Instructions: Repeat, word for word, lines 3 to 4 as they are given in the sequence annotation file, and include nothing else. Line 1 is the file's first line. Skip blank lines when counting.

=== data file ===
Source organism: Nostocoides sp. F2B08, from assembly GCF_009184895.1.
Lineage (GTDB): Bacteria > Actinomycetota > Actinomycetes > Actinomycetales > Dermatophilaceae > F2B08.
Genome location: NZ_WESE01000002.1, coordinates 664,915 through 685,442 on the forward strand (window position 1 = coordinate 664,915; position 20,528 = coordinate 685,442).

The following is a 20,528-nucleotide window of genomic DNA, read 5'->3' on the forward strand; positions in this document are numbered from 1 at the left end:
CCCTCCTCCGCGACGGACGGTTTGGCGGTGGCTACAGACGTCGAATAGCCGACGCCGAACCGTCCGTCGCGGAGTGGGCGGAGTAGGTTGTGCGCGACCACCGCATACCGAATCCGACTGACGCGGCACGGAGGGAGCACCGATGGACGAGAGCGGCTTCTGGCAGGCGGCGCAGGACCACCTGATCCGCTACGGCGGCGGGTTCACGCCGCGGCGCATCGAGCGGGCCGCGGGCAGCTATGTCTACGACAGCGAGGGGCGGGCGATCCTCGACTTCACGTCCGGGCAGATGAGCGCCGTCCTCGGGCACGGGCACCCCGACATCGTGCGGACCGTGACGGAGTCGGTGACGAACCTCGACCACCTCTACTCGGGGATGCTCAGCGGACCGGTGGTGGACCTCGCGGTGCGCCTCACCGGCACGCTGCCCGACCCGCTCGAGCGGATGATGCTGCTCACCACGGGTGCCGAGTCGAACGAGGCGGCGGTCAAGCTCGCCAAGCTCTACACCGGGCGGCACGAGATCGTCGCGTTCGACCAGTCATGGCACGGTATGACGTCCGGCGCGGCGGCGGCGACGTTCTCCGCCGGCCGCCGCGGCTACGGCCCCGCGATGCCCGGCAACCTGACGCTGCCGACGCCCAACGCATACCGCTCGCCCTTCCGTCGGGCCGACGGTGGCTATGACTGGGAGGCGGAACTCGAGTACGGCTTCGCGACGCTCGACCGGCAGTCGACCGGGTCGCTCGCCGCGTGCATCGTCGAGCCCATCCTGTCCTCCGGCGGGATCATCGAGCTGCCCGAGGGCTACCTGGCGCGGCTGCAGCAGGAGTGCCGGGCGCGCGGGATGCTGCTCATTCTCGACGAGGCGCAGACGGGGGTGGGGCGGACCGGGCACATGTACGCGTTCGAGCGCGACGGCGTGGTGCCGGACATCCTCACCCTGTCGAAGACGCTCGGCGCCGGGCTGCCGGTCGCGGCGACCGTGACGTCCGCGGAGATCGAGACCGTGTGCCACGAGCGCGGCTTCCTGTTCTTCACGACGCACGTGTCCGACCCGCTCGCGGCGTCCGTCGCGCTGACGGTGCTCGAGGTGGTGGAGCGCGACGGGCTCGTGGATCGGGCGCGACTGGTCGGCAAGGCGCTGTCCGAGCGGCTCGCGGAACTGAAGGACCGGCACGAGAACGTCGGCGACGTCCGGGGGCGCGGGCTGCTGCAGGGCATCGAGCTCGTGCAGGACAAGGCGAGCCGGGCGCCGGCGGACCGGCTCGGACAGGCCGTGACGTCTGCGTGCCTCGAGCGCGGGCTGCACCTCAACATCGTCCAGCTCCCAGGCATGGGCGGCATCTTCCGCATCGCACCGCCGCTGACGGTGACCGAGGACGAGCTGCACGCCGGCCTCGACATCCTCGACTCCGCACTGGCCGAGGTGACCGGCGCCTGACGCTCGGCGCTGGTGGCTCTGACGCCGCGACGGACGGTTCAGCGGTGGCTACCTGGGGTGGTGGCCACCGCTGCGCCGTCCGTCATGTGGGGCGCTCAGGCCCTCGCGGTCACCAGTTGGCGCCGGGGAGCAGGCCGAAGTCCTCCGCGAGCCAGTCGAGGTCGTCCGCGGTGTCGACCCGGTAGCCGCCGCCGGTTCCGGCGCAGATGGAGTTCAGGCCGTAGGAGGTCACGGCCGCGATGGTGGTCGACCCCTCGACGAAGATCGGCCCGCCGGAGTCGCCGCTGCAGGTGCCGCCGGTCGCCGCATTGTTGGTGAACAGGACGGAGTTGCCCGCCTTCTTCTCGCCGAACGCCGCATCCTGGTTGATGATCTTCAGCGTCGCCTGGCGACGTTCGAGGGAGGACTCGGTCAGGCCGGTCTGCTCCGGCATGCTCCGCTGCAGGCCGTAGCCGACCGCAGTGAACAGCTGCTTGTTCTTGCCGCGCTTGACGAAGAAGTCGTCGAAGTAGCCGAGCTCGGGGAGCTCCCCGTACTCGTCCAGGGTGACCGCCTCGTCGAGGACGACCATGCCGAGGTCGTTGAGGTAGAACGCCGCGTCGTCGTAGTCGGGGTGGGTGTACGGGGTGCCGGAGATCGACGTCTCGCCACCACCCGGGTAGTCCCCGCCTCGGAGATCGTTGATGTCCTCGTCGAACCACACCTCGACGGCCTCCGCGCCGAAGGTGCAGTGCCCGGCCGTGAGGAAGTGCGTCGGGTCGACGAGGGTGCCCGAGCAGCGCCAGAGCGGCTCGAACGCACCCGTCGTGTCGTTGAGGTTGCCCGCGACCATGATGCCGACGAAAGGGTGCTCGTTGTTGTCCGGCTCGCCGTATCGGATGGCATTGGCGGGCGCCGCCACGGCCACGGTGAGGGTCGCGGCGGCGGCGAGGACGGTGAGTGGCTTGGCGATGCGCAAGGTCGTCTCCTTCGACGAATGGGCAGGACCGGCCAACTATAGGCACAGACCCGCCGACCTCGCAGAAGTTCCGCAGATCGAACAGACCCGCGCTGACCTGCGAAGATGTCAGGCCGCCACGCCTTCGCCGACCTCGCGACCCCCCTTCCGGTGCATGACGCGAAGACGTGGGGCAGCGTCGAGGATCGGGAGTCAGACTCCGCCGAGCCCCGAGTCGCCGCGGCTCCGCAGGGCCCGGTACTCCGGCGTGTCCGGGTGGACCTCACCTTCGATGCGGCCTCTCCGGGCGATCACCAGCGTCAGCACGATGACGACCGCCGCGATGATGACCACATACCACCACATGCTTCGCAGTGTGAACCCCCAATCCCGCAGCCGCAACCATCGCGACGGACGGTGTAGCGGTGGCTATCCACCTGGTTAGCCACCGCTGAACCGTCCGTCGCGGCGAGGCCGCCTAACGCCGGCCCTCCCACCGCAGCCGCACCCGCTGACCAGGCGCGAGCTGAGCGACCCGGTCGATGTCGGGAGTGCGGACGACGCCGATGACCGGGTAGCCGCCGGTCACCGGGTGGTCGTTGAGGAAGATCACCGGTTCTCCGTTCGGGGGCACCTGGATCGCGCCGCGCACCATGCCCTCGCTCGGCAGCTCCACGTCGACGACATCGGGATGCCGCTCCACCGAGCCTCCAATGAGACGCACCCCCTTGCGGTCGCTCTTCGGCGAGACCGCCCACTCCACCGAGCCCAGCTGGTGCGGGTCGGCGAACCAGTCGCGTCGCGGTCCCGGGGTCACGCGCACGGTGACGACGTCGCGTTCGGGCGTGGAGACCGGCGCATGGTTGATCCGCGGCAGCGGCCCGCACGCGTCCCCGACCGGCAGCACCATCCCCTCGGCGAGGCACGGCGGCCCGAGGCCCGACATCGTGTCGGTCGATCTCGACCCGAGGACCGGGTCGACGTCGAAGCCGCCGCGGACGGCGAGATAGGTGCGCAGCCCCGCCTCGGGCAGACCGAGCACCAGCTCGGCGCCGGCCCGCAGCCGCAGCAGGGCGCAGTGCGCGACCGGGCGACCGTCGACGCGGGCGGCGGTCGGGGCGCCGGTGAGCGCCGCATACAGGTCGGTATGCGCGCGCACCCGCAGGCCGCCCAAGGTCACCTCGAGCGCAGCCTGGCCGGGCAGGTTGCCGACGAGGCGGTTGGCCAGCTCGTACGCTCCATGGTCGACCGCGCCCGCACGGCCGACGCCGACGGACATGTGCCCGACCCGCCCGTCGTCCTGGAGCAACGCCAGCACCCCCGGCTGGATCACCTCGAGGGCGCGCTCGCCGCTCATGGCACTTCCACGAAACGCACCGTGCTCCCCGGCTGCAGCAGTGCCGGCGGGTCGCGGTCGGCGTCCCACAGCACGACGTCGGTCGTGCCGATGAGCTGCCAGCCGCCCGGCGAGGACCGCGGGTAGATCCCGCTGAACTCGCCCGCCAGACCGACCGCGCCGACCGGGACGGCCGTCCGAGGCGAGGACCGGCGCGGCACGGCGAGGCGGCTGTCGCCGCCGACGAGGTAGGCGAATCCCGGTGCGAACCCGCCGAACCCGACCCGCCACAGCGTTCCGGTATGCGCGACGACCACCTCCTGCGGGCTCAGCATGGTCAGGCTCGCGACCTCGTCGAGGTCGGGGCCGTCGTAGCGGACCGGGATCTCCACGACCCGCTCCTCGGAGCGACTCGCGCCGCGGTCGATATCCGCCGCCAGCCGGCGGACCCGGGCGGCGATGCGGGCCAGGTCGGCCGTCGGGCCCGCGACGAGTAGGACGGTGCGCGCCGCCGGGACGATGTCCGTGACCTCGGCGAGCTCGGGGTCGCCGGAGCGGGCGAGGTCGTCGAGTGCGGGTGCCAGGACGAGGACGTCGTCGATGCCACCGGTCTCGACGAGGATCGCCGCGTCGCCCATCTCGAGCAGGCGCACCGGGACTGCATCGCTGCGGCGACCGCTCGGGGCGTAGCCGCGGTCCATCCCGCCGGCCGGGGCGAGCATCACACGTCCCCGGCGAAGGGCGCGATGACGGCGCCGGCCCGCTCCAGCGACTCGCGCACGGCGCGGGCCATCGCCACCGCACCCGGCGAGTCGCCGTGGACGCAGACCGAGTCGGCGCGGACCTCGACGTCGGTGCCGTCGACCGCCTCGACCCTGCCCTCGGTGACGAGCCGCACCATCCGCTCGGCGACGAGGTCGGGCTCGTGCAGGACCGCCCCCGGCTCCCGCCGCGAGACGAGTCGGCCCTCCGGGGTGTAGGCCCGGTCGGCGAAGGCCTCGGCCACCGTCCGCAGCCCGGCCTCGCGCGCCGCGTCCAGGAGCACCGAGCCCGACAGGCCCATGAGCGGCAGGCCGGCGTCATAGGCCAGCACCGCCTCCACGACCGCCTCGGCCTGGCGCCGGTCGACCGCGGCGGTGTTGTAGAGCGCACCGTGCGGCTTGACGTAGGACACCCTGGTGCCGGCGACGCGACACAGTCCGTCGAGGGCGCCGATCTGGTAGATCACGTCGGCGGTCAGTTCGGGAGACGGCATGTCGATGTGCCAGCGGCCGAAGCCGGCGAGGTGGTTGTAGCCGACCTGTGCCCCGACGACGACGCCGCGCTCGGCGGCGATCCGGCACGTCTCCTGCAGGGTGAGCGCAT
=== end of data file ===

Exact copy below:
Genome location: NZ_WESE01000002.1, coordinates 664,915 through 685,442 on the forward strand (window position 1 = coordinate 664,915; position 20,528 = coordinate 685,442).

The following is a 20,528-nucleotide window of genomic DNA, read 5'->3' on the forward strand; positions in this document are numbered from 1 at the left end: